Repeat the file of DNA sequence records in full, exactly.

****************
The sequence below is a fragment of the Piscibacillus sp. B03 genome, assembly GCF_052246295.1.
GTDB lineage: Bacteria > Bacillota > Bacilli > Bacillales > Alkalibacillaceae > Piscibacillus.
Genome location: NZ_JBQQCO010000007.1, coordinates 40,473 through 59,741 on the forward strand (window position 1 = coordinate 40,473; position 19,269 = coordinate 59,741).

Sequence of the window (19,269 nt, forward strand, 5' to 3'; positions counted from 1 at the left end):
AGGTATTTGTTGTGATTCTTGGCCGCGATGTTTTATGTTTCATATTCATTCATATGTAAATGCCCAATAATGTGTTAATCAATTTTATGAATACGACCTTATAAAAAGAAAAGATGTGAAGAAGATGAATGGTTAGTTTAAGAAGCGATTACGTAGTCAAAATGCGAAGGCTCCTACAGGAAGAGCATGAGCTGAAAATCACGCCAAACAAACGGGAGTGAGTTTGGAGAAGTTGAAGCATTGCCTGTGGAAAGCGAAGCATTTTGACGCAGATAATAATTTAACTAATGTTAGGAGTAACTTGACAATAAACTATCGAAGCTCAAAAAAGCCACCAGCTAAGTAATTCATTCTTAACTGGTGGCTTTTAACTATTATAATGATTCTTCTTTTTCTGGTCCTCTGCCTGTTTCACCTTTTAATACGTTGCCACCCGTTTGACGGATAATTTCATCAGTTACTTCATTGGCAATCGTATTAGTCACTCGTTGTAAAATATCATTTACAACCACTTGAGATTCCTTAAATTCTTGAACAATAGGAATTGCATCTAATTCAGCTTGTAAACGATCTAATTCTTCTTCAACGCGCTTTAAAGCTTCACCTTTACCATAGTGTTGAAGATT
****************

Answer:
The sequence below is a fragment of the Piscibacillus sp. B03 genome, assembly GCF_052246295.1.
GTDB lineage: Bacteria > Bacillota > Bacilli > Bacillales > Alkalibacillaceae > Piscibacillus.
Genome location: NZ_JBQQCO010000007.1, coordinates 40,473 through 59,741 on the forward strand (window position 1 = coordinate 40,473; position 19,269 = coordinate 59,741).

Sequence of the window (19,269 nt, forward strand, 5' to 3'; positions counted from 1 at the left end):
AGGTATTTGTTGTGATTCTTGGCCGCGATGTTTTATGTTTCATATTCATTCATATGTAAATGCCCAATAATGTGTTAATCAATTTTATGAATACGACCTTATAAAAAGAAAAGATGTGAAGAAGATGAATGGTTAGTTTAAGAAGCGATTACGTAGTCAAAATGCGAAGGCTCCTACAGGAAGAGCATGAGCTGAAAATCACGCCAAACAAACGGGAGTGAGTTTGGAGAAGTTGAAGCATTGCCTGTGGAAAGCGAAGCATTTTGACGCAGATAATAATTTAACTAATGTTAGGAGTAACTTGACAATAAACTATCGAAGCTCAAAAAAGCCACCAGCTAAGTAATTCATTCTTAACTGGTGGCTTTTAACTATTATAATGATTCTTCTTTTTCTGGTCCTCTGCCTGTTTCACCTTTTAATACGTTGCCACCCGTTTGACGGATAATTTCATCAGTTACTTCATTGGCAATCGTATTAGTCACTCGTTGTAAAATATCATTTACAACCACTTGAGATTCCTTAAATTCTTGAACAATAGGAATTGCATCTAATTCAGCTTGTAAACGATCTAATTCTTCTTCAACGCGCTTTAAAGCTTCACCTTTACCATAGTGTTGAAGATT